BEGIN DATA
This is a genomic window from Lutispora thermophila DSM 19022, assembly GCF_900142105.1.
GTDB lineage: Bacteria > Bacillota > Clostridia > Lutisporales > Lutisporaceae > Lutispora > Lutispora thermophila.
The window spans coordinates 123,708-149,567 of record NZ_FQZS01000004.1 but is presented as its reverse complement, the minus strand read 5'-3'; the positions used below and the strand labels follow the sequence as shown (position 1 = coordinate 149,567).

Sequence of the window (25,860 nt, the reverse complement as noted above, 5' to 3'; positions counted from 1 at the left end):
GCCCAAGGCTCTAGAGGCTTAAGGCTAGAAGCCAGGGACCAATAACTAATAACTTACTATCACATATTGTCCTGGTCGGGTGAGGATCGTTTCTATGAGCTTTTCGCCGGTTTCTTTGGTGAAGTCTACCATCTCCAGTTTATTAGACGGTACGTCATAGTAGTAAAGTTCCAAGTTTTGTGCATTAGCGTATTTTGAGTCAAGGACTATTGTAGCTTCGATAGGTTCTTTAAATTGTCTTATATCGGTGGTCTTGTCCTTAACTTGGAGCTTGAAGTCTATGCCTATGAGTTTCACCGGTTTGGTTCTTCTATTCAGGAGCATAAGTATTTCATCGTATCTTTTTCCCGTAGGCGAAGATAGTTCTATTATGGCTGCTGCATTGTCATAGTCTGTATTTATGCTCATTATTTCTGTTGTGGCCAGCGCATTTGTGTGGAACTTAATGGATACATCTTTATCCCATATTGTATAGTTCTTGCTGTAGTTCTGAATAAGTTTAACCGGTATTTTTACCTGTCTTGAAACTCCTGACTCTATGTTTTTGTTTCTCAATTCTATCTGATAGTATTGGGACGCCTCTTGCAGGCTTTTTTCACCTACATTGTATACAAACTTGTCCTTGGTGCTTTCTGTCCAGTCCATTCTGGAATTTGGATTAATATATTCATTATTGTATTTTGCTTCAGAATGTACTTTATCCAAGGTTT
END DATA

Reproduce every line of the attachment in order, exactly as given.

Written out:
This is a genomic window from Lutispora thermophila DSM 19022, assembly GCF_900142105.1.
GTDB lineage: Bacteria > Bacillota > Clostridia > Lutisporales > Lutisporaceae > Lutispora > Lutispora thermophila.
The window spans coordinates 123,708-149,567 of record NZ_FQZS01000004.1 but is presented as its reverse complement, the minus strand read 5'-3'; the positions used below and the strand labels follow the sequence as shown (position 1 = coordinate 149,567).

Sequence of the window (25,860 nt, the reverse complement as noted above, 5' to 3'; positions counted from 1 at the left end):
GCCCAAGGCTCTAGAGGCTTAAGGCTAGAAGCCAGGGACCAATAACTAATAACTTACTATCACATATTGTCCTGGTCGGGTGAGGATCGTTTCTATGAGCTTTTCGCCGGTTTCTTTGGTGAAGTCTACCATCTCCAGTTTATTAGACGGTACGTCATAGTAGTAAAGTTCCAAGTTTTGTGCATTAGCGTATTTTGAGTCAAGGACTATTGTAGCTTCGATAGGTTCTTTAAATTGTCTTATATCGGTGGTCTTGTCCTTAACTTGGAGCTTGAAGTCTATGCCTATGAGTTTCACCGGTTTGGTTCTTCTATTCAGGAGCATAAGTATTTCATCGTATCTTTTTCCCGTAGGCGAAGATAGTTCTATTATGGCTGCTGCATTGTCATAGTCTGTATTTATGCTCATTATTTCTGTTGTGGCCAGCGCATTTGTGTGGAACTTAATGGATACATCTTTATCCCATATTGTATAGTTCTTGCTGTAGTTCTGAATAAGTTTAACCGGTATTTTTACCTGTCTTGAAACTCCTGACTCTATGTTTTTGTTTCTCAATTCTATCTGATAGTATTGGGACGCCTCTTGCAGGCTTTTTTCACCTACATTGTATACAAACTTGTCCTTGGTGCTTTCTGTCCAGTCCATTCTGGAATTTGGATTAATATATTCATTATTGTATTTTGCTTCAGAATGTACTTTATCCAAGGTTT